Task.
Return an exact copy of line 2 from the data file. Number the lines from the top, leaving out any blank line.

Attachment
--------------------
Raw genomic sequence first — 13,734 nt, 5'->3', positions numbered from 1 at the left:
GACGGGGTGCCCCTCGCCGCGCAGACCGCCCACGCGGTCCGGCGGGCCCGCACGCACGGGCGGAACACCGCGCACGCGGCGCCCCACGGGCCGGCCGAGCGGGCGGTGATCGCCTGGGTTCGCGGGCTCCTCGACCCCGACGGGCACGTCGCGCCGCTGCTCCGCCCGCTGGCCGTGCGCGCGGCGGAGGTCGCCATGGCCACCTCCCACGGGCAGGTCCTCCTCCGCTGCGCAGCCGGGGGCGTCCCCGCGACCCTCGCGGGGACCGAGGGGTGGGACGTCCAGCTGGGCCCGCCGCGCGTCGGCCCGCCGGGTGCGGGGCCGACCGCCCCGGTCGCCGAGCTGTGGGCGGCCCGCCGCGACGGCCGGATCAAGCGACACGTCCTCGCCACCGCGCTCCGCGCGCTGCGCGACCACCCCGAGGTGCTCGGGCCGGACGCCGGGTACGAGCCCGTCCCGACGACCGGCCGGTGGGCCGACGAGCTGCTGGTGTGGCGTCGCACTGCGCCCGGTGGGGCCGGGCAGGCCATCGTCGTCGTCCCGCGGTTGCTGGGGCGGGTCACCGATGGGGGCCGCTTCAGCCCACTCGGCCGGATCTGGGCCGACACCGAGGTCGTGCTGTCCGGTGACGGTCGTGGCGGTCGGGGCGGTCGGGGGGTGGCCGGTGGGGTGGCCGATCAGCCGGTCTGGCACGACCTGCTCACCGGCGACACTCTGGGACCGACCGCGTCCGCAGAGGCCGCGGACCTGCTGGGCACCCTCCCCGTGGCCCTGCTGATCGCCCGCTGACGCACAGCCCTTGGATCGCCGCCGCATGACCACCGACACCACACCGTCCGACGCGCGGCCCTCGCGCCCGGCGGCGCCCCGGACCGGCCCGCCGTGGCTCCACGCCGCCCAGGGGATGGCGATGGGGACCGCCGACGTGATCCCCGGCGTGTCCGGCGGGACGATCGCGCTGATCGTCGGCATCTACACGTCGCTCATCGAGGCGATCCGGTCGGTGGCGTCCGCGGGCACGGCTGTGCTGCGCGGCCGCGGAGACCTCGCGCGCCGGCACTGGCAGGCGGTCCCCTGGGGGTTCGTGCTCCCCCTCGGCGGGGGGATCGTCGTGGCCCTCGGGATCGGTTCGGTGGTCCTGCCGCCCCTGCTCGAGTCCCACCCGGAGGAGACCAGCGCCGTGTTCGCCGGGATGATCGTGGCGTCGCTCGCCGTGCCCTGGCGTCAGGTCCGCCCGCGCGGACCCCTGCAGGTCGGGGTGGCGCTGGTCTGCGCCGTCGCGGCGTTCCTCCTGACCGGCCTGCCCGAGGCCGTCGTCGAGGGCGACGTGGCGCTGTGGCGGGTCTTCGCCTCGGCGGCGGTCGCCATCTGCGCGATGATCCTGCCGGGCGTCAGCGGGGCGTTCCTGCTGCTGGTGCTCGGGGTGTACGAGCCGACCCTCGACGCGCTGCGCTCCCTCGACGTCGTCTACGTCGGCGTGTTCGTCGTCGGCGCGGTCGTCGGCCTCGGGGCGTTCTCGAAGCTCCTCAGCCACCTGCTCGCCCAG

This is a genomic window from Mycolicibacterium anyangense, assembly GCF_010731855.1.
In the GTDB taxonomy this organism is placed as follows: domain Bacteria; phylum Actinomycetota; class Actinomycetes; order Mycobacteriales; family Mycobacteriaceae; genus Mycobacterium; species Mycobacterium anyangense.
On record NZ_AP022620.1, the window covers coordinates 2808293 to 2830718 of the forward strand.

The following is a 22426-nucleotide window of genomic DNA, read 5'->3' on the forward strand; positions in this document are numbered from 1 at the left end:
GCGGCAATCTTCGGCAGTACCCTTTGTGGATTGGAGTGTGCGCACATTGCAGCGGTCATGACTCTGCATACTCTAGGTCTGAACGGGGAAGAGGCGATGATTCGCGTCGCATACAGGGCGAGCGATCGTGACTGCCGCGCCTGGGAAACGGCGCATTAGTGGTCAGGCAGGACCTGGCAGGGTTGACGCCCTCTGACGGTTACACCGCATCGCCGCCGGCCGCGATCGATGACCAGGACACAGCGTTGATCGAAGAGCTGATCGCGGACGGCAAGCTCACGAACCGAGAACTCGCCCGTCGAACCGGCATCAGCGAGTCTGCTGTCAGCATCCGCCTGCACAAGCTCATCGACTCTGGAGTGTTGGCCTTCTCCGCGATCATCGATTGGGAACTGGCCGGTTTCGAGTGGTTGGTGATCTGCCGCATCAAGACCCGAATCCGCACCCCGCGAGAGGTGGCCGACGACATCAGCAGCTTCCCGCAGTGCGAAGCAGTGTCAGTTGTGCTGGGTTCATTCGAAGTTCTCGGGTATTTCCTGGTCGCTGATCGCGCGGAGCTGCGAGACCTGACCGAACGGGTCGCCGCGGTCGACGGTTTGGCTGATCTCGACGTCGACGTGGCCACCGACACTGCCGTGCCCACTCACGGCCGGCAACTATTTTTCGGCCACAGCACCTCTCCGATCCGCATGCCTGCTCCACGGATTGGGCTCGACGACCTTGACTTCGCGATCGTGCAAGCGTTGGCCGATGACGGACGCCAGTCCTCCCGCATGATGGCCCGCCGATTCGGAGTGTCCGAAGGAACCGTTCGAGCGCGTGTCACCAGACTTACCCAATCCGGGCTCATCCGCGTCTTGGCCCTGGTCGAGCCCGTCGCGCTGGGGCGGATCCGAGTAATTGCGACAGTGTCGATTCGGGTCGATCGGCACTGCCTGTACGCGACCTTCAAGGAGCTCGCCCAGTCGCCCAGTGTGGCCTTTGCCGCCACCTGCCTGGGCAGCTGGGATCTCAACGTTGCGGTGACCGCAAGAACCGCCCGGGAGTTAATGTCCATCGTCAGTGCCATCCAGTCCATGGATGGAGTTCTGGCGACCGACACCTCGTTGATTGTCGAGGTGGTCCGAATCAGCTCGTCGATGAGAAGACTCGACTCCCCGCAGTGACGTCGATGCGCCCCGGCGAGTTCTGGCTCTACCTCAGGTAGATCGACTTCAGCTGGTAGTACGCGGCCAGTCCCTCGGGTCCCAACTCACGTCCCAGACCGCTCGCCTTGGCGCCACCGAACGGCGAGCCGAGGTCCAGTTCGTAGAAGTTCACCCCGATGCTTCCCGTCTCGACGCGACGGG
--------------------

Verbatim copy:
GACGGGGTGCCCCTCGCCGCGCAGACCGCCCACGCGGTCCGGCGGGCCCGCACGCACGGGCGGAACACCGCGCACGCGGCGCCCCACGGGCCGGCCGAGCGGGCGGTGATCGCCTGGGTTCGCGGGCTCCTCGACCCCGACGGGCACGTCGCGCCGCTGCTCCGCCCGCTGGCCGTGCGCGCGGCGGAGGTCGCCATGGCCACCTCCCACGGGCAGGTCCTCCTCCGCTGCGCAGCCGGGGGCGTCCCCGCGACCCTCGCGGGGACCGAGGGGTGGGACGTCCAGCTGGGCCCGCCGCGCGTCGGCCCGCCGGGTGCGGGGCCGACCGCCCCGGTCGCCGAGCTGTGGGCGGCCCGCCGCGACGGCCGGATCAAGCGACACGTCCTCGCCACCGCGCTCCGCGCGCTGCGCGACCACCCCGAGGTGCTCGGGCCGGACGCCGGGTACGAGCCCGTCCCGACGACCGGCCGGTGGGCCGACGAGCTGCTGGTGTGGCGTCGCACTGCGCCCGGTGGGGCCGGGCAGGCCATCGTCGTCGTCCCGCGGTTGCTGGGGCGGGTCACCGATGGGGGCCGCTTCAGCCCACTCGGCCGGATCTGGGCCGACACCGAGGTCGTGCTGTCCGGTGACGGTCGTGGCGGTCGGGGCGGTCGGGGGGTGGCCGGTGGGGTGGCCGATCAGCCGGTCTGGCACGACCTGCTCACCGGCGACACTCTGGGACCGACCGCGTCCGCAGAGGCCGCGGACCTGCTGGGCACCCTCCCCGTGGCCCTGCTGATCGCCCGCTGACGCACAGCCCTTGGATCGCCGCCGCATGACCACCGACACCACACCGTCCGACGCGCGGCCCTCGCGCCCGGCGGCGCCCCGGACCGGCCCGCCGTGGCTCCACGCCGCCCAGGGGATGGCGATGGGGACCGCCGACGTGATCCCCGGCGTGTCCGGCGGGACGATCGCGCTGATCGTCGGCATCTACACGTCGCTCATCGAGGCGATCCGGTCGGTGGCGTCCGCGGGCACGGCTGTGCTGCGCGGCCGCGGAGACCTCGCGCGCCGGCACTGGCAGGCGGTCCCCTGGGGGTTCGTGCTCCCCCTCGGCGGGGGGATCGTCGTGGCCCTCGGGATCGGTTCGGTGGTCCTGCCGCCCCTGCTCGAGTCCCACCCGGAGGAGACCAGCGCCGTGTTCGCCGGGATGATCGTGGCGTCGCTCGCCGTGCCCTGGCGTCAGGTCCGCCCGCGCGGACCCCTGCAGGTCGGGGTGGCGCTGGTCTGCGCCGTCGCGGCGTTCCTCCTGACCGGCCTGCCCGAGGCCGTCGTCGAGGGCGACGTGGCGCTGTGGCGGGTCTTCGCCTCGGCGGCGGTCGCCATCTGCGCGATGATCCTGCCGGGCGTCAGCGGGGCGTTCCTGCTGCTGGTGCTCGGGGTGTACGAGCCGACCCTCGACGCGCTGCGCTCCCTCGACGTCGTCTACGTCGGCGTGTTCGTCGTCGGCGCGGTCGTCGGCCTCGGGGCGTTCTCGAAGCTCCTCAGCCACCTGCTCGCCCAG